Insects. We can pretend they don't outnumber us, that they don't have camouflage or several times our strength, proportionately...until we see them up close. Here are the results from this week's Shooting Challenge: Bugs.
I took this picture in Poznań near the river. The humidity was very high so on the damselfly there are a lot of drops. Picture is a stack of 20 single shots, so the depth of field is high. Camera: Canon 40D
Lens: Old Tamron 90/2,8, F-Number: 7,1, Exposure Time: 1/250, ISO Speed: 250, Flash: Canon 430 EX II with home made diffuser
- Adam Tomasewski
It was a day for spur of the moment. In brief I'm in Korea on my way to visit my cousin in Pyeongteak. In a hurry to get to the station and then... Bugs...have always interested me, transfixed by its unique color scheme I stood. We where one in my mind I asked "may I have this opportunity?" I swear it waited till after the third shot attempted. I looked at my phone hoping..."it knew!." Rushed yet not on time i missed my train. Missed opportunity is my life story so maybe if I take simpler ones...
- Ryland Rodriguez
I took this photo at my friends house near the pond in his backyard. I laid in the grass for about 10 minutes waiting for these Blue Dragonflies to fly into range. It was surprisingly not turned off by the sound of the shutter and let me take several photos before flying away for more important dragonfly business. Canon EOS 60D, Canon EF-S 60mm f/2.8 USM Macro, Exposure time: 1/125 sec., F-stop: f/3.5, ISO: 100.
- Rob Leifheit
Shot on a Canon 550D (T2I) with a 100mm Macro lens ISO 800 F7.1 The high ISO being because it was an overcast day and i needed the higher shutter speed for a sharp image.
This picture really came about by chance. I was lining up to take a shot of a small beetle type bug on a flower in my back garden, when this inquisitive fly landed on a flower stalk next to me and waslooking directly at me as if to say "hey! what are you doing?" It hung around for about 30-40 secs struck a few poses and then left. I then took a picture of the Beetle which came out no where near as good.
- Phillip Jinks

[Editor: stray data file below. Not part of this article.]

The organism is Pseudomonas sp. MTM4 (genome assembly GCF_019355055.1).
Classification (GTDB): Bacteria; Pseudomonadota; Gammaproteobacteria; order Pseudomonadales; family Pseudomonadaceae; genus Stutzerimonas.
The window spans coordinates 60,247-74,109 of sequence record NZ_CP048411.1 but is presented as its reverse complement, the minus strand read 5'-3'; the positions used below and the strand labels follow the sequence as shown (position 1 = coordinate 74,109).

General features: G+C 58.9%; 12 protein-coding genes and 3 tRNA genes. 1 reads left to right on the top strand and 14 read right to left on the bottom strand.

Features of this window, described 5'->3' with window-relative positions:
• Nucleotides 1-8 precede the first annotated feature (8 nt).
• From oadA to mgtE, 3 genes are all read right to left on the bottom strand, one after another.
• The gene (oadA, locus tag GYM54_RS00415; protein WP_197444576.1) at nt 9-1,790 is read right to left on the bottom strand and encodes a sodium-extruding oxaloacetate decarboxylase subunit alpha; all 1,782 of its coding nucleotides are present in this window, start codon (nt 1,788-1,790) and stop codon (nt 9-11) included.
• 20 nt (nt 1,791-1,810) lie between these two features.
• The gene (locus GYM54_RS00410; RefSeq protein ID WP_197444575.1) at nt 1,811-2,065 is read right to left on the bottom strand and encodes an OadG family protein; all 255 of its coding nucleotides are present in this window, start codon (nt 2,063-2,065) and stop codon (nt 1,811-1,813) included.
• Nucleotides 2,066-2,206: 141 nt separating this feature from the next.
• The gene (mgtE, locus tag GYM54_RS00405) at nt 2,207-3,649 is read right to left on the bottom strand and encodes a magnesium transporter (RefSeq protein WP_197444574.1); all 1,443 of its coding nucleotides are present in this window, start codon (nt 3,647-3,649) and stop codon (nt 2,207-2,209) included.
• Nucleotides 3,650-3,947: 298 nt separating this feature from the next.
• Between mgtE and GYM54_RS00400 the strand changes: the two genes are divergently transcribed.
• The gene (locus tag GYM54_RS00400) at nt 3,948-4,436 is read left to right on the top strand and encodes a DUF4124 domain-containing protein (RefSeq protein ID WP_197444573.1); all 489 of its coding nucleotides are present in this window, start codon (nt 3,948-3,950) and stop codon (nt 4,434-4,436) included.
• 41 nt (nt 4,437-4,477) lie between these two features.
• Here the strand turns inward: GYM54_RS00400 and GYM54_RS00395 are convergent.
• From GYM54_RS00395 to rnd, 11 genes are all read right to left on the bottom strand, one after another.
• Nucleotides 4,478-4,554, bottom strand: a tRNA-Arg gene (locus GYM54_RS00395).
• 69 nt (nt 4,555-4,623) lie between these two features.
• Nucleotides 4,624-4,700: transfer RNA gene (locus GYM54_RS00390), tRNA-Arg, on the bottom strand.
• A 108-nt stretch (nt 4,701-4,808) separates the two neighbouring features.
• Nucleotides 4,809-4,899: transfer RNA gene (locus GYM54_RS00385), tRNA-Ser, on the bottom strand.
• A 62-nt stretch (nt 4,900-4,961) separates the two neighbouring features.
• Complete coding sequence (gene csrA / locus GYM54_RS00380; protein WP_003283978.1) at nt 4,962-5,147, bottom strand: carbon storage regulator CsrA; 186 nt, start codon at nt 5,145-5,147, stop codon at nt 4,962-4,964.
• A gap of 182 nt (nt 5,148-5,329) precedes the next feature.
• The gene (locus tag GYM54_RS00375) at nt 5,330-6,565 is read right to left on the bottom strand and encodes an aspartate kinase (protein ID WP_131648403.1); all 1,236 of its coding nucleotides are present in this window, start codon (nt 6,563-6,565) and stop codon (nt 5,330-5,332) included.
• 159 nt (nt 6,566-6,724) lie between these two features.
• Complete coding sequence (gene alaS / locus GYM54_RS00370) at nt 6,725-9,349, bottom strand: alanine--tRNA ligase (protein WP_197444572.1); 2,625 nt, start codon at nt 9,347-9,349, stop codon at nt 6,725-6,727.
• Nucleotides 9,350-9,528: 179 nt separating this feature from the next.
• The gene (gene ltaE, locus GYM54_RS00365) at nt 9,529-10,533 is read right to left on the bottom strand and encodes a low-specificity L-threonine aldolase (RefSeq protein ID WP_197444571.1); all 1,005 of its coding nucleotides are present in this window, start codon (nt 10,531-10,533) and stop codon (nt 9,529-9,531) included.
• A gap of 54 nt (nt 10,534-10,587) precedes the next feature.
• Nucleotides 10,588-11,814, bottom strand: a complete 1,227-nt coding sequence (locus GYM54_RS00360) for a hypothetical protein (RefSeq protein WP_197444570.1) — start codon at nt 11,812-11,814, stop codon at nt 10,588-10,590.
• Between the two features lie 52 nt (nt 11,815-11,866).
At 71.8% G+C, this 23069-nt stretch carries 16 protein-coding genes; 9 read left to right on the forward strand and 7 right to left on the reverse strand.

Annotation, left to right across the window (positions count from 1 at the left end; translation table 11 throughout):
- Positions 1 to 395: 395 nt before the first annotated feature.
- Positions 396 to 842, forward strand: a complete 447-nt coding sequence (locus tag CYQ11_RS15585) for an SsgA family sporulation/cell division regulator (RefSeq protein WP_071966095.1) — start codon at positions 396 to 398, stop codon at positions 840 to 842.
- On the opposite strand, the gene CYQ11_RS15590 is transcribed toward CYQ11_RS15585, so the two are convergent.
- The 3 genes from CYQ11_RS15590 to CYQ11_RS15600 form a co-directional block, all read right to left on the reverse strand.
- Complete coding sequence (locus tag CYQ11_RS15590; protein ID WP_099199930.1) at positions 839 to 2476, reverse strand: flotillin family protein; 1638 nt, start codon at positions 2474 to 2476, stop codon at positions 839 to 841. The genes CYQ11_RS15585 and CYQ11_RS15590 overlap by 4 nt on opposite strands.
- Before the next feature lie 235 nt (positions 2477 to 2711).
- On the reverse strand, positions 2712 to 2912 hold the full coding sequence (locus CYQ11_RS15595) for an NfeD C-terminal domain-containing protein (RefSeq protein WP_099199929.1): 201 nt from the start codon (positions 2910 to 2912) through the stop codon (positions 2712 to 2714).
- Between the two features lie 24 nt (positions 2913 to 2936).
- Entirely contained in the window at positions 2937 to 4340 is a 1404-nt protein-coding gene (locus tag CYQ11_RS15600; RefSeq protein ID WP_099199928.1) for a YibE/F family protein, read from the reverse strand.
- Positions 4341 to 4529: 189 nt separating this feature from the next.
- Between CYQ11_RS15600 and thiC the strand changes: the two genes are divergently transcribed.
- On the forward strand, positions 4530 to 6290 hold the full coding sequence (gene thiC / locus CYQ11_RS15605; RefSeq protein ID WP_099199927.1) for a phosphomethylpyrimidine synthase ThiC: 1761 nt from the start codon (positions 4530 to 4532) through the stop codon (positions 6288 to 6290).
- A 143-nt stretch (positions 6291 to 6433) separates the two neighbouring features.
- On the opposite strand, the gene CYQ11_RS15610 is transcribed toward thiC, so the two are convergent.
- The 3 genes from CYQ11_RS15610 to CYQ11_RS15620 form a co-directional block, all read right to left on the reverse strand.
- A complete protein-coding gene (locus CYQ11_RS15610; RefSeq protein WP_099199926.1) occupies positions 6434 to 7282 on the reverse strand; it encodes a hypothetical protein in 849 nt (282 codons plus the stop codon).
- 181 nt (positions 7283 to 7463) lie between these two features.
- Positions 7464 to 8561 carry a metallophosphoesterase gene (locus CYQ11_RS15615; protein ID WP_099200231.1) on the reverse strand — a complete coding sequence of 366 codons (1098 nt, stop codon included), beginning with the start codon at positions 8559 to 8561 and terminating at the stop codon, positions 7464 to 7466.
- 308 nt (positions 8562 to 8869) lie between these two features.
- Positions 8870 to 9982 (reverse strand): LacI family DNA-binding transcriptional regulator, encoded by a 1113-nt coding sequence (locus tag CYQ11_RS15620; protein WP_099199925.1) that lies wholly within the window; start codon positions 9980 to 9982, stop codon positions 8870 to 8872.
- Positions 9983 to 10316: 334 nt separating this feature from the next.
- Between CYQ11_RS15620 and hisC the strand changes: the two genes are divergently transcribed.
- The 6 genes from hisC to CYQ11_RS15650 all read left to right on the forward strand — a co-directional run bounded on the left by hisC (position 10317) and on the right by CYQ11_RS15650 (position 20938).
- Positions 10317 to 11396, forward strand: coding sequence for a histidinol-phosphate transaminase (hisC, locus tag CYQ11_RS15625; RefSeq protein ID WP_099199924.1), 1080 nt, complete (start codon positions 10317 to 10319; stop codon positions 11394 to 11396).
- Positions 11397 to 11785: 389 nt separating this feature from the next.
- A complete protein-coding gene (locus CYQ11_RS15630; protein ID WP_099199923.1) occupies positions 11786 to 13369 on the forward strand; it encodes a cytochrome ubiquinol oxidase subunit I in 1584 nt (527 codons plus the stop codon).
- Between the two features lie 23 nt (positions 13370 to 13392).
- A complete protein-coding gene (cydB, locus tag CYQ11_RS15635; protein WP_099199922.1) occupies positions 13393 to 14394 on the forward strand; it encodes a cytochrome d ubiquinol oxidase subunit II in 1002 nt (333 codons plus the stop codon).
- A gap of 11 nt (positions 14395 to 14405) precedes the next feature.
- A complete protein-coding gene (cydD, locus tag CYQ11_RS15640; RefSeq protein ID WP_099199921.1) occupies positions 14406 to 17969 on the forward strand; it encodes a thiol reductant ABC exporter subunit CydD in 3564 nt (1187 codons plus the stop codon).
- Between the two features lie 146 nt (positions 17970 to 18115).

Out the door on my way to work, found this Florida Wheel Bug Nymph on the headlight of my car. I went and grabbed my camera and it posed nicely for me even with my camera a few inches away. Shot with a Canon 30d and a Sigma 17-70 lens.
- Andy Graber
I've lived in Okinawa, Japan for about 7 years but I'm original from the UK.
We don't have too many interesting bugs in the UK. But they are plentiful and fearsome in Okinawa!
When I decided to try & enter something for this challenge I went out to a local park to walk the dog early Friday evening, it was a frustrating time to get any pics because wind was blowing & the branches moving about too much. So I didn't get anything worthwhile. I was about to leave & was reviewing what I had taken, when I suddenly spotted this praying mantis resting on a dragon fruit growing at the side of the road. It was a stretch to reach the camera over the fence & I had to take the pic upside down, but just as I did he snapped his head around & looked directly at the lens!
I also spent a few hours on Sunday taking more pics, actually some good ones of the Giant Okinawan wood spider, but as it turns out I think this one is best. Camera: Sony NEX C-3, 30mm Macro, ISO 800, 1/250, f/8, Slightly cropped & rotated image
- Paul Roddick
The final agglomeration of lens parts looks both weird and awesome on the camera— might I suggest a contest for obscure lens assemblies? Camera: Sony a77, raw mode, ISO 100, f/2.8, 1/500 second exposure.
Lens: LensBaby Edge80 optic + ComposerPro + 8mm and 16mm macro extension adapters.
I used this contest as an excuse to experiment with the Edge80 and macro adapters. The a77's focus peaking feature makes the manual nature of this lens much easier. I had the ComposerPro tilted slightly, my thought was that by skewing the focal plane I could deepen the DOF exactly in the direction I needed. Focusing is still pretty hit or miss regardless of the clever tools built into the camera, so I took advantage of the burst mode to fill my memory card with blurry shots, hoping to mine a gem later. Of almost 400 photos only 10 had acceptable sharpness :)
The photo was imported into Lightroom 4.1 and exported as jpegs from there. I bumped the contrast just a little, but otherwise this is what the camera captured.
I'm no taxonomist (and even less of an entomologist), but I am pretty sure this is an odonatoptera. I can't be sure if it is a dragonfly or a mayfly.
- Alec Berry